UK MPs Blast “Extraordinary Lobbying” to Quickly Enact “3-Strikes”

UK MPs Blast “Extraordinary Lobbying” to Quickly Enact “3-Strikes”

Several members of the House of Lords criticize “extraordinary degree of lobbying” by copyright holders to get “three-strikes” legislation passed as quickly as possible, but the MPs warn it’ll only mean years of trying to the fix “deficiencies of the present bill.”

The UK govt’s controversial plans to disconnect file-sharers from the Internet is coming under increasing fire from members of the House of Lords, due in part, it seems, to claims of a concerted effort by copyright holders to hurry the Digital Economy Bill’s passage into law.

Lord Puttnam is one of the critics, angry that some would even consider hurrying to enact such sweeping legislation without proper debate, and notes that a poorly written bill will just mean they’ll wind up having to revisit the “deficiencies of the present bill” in the future.

“What will end up leaving this chamber… and going to the Commons is a bill that none of us is particularly proud of,” said Lord Puttnam. “It will be a spatchcock that does part of the work it was intended to do but not all of it.”

He also spoke of an “extraordinary degree of lobbying” by copyright holders eager to see the law take effect.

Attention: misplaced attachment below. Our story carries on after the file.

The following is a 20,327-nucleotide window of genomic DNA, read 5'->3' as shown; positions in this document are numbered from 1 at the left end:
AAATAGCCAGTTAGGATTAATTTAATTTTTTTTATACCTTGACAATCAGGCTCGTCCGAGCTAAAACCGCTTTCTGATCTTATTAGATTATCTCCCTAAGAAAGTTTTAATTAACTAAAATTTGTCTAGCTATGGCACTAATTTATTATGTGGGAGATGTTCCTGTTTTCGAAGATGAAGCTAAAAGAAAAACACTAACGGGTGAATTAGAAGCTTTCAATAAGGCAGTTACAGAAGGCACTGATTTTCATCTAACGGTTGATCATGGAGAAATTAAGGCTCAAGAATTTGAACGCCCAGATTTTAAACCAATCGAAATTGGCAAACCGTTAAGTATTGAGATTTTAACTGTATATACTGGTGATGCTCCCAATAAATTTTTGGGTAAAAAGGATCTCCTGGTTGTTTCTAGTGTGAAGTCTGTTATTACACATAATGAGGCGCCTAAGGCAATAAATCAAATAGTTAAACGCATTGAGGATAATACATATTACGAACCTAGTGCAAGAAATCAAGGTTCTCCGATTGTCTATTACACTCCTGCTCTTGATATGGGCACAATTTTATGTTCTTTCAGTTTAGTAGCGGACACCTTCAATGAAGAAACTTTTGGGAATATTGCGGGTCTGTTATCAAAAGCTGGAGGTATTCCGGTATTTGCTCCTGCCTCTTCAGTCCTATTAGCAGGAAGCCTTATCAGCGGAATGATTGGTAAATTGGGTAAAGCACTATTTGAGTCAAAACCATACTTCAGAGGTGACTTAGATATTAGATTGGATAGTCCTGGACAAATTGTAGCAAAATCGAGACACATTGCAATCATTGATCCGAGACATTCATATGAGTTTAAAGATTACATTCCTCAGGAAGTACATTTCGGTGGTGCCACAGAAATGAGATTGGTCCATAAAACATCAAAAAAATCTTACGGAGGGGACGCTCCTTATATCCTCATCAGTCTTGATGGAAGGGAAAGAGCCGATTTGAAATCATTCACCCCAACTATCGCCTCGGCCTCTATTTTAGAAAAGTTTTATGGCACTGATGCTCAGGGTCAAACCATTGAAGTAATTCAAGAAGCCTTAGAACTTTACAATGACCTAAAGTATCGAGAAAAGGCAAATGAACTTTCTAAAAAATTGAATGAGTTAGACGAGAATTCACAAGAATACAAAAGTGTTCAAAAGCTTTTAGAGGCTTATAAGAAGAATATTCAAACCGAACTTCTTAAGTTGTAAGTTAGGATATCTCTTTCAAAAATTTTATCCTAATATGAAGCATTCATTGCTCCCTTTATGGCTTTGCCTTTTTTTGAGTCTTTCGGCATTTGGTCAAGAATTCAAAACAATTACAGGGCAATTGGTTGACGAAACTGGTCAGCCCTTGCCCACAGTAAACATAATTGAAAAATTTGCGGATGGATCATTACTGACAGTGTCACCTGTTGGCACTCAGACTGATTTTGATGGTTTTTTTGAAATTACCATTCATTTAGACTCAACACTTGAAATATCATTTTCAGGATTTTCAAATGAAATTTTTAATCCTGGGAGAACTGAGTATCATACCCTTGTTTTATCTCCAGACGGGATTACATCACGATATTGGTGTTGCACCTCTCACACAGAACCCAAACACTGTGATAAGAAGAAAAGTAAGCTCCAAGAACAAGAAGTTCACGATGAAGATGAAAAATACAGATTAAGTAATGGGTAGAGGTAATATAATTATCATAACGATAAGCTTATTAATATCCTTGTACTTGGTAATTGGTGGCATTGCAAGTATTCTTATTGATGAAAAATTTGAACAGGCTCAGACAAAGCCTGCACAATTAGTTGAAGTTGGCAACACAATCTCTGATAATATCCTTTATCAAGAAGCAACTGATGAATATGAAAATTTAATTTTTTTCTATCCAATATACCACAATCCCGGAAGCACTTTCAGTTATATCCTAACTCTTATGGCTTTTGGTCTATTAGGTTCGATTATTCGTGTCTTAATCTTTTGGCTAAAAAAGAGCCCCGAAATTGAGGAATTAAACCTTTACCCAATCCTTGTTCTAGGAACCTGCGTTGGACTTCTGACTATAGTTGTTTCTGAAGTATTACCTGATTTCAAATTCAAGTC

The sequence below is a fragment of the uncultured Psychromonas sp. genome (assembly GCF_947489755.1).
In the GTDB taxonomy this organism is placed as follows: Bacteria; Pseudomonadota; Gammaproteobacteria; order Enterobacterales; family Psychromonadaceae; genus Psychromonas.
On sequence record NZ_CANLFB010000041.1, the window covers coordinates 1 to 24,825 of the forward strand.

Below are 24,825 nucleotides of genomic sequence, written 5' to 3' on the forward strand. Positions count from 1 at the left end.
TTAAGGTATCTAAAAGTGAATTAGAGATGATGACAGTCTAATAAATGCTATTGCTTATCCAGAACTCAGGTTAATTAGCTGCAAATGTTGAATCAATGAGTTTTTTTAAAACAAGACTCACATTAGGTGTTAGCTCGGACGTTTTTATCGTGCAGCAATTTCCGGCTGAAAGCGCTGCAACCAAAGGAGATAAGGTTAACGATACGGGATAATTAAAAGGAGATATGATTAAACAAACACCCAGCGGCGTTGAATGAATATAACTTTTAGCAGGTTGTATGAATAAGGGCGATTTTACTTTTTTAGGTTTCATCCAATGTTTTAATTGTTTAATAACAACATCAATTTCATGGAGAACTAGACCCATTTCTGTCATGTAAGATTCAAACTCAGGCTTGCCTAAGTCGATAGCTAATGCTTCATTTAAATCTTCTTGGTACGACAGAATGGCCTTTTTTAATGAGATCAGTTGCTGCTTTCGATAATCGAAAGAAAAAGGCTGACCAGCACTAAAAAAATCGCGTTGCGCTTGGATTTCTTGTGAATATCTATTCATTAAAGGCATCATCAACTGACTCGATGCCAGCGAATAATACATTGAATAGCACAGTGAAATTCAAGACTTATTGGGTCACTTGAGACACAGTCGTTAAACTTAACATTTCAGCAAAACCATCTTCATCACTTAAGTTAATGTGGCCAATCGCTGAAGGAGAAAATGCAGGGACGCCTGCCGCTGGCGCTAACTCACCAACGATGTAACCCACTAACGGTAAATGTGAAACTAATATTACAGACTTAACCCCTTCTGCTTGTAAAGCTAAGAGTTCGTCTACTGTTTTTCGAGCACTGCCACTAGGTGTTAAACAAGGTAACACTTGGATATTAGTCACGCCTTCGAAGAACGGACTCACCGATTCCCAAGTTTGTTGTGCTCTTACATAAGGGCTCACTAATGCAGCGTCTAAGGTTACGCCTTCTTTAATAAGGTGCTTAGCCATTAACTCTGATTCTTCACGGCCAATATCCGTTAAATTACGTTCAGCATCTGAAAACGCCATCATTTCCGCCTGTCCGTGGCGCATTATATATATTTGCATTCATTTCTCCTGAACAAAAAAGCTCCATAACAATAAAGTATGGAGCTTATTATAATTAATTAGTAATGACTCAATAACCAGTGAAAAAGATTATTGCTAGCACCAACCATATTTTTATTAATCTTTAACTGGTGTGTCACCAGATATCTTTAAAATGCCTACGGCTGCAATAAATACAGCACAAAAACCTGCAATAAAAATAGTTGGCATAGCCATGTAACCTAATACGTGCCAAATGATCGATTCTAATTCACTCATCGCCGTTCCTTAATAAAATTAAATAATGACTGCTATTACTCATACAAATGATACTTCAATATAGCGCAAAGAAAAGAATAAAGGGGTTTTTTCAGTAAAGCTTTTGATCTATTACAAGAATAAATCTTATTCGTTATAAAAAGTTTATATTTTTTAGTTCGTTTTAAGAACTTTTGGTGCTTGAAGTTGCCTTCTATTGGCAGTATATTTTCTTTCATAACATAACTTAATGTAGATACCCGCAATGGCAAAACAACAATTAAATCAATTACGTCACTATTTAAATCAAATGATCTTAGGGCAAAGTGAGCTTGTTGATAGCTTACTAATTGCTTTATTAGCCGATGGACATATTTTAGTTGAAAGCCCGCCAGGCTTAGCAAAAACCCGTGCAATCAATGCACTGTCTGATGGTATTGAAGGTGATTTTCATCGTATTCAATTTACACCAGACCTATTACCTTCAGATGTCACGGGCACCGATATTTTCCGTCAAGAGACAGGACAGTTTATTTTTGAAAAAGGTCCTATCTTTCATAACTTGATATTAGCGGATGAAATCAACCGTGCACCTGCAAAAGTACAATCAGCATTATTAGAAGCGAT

Lord Young, the same individual responsible for recent govt plans to outlaw open Wi-Fi, is also raising eyebrows over declaring his intent not to submit the bill to the Office of the Information Commissioner, the country’s independent authority on data privacy, despite the fact that it contains some serious new govt forays into the personal information of the online public.

Why? It would take too much time, as though illegal file-sharing had become an imminent danger to the safety and security of the free world.

“Formally requiring the information commissioner to approve the code is not necessary and could add significantly to the time for the approval process,” said Young.

I guess he hasn’t read the latest study by Will Page, the Chief Economist for PRS for Music, a UK-based royalty collecting group for music writers, composers, and publishers, who concluded last July that total music industry revenues are up 4.7% since 2007.

Combined with today’s news that another amendment already proposed to the bill would force ISPs to proactively block websites accused of copyright infringement, online freedom in the UK appears to be on the verge of some very serious changes.

Stay tuned.

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